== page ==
, p < 0.05

* p < 0.01

** p < 0.001

*** p < 0.0001.

3.3 Discussion

As hypothesized, guilt and shame did not show a significant relationship with the extent of the utilitarian judgment. Guilt and shame are usually the results of people doing something bad. Therefore the effect of these emotions on utilitarian judgment seems negligible.

Koenigs et al. (2007) suggested that the absence of guilt, shame, and empathy enhanced utilitarian judgment, but Study 2 showed guilt and shame had no statistically significant relationship with utilitarian judgment. The discrepancy between previous research and Study 2 results can be explained through the measurements Koenigs et al. (2007) used: the Iowa rating scale of personality change (ISPC). The ISPC compares conditions before/after brain damage as assessed by spouses or close friends of patients in thirty categories: irritability, lack of initiative, perseveration, impulsivity, obsessiveness, moodiness, lack of stamina, lack of persistence, lack of planning, inflexibility, poor judgment, anxiety, insensitivity, social inappropriateness, dependency, impatience, “type A” behavior, unemotional, social withdrawal, aggression, indecisiveness, vanity, suspiciousness, apathy, frugality, inappropriate, emotion, manipulativeness, easily overwhelmed, and lack of insight. It seems that none of these is directly related to guilt or shame. Unlike empathy, which could be measured by insensitivity, it appears that the ISPC did not actually measure the guilt and/or shame of patients. As opposed to the ISPC, the Adapted Shame and Guilt Scale (ASGS) directly measured people’s tendency to have guilt and shame in general. Since guilt and shame are self-conscious emotions, self-report by normal people with no brain damage could be a better way to measure guilt and shame. Compared to six patients Koenigs et al. (2007) investigated, the answers of the 470 people in Study 2 may provide more information about the relationship between guilt, shame and utilitarian judgment.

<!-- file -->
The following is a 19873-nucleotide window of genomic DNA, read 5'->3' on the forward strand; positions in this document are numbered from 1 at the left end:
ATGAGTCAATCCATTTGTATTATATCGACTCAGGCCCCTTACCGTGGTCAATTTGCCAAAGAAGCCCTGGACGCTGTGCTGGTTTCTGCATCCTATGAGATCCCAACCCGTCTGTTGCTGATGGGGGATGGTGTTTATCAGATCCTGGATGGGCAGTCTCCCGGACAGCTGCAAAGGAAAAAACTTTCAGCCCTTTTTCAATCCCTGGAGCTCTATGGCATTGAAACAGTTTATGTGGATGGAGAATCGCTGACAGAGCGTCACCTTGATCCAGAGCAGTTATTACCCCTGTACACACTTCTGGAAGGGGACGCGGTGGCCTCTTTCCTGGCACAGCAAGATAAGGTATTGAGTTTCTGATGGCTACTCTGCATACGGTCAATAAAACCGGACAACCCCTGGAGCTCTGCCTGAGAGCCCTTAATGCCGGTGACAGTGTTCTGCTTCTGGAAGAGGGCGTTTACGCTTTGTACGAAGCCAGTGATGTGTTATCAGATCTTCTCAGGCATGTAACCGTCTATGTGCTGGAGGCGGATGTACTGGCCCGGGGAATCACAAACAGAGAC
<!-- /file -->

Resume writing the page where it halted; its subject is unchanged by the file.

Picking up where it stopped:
Study 2 results showed that trait empathy was negatively correlated with utilitarian judgment. In the case of a personal moral dilemma, the one person who has to sacrifice even his/her life for other people’s well-being stands out in bold relief. Empathetic people think of the victim’s position and share the victim’s feelings without difficulty. Once people feel themselves to be in the victim’s shoes, they are not able to sacrifice an innocent person no matter how great a profit is obtained. One scenario had positive relationship with empathy, Preventing the Spread 2. Possibly, participants empathized with the millions of people saved from getting HIV, not the person who decided to spread HIV before he goes to jail because we can be the victim of this crime.

Trait anger increased utilitarian judgment. Unlike previous research that emphasized emotion as a factor that hindered the formation of utilitarian judgments, anger, if anything, promoted utilitarian judgment. The reason anger encourages utilitarian judgment can be related to the nature of anger. Because anger is an internal state that regulates our interaction with the environment (Reference del Barrio, Aluja and Spielbergerdel Barrio, Aluja, & Spielberger, 2004), it is elicited when people face unfair circumstances. In a situation where the well-being or survival of many is blocked by one person, the people who have high scores on TAS get easily upset. Therefore they try to rectify the situation by sacrificing the person who is obstructing that well-being. By acting in this utilitarian way, which they believe is the right thing to do, they can feel that as if justice would be done and their internal conflict would be gone as well. Since anger has been a powerful motivation for preventing loss from invaders from an evolutionary point of view, it may play an important role in utilitarian judgment.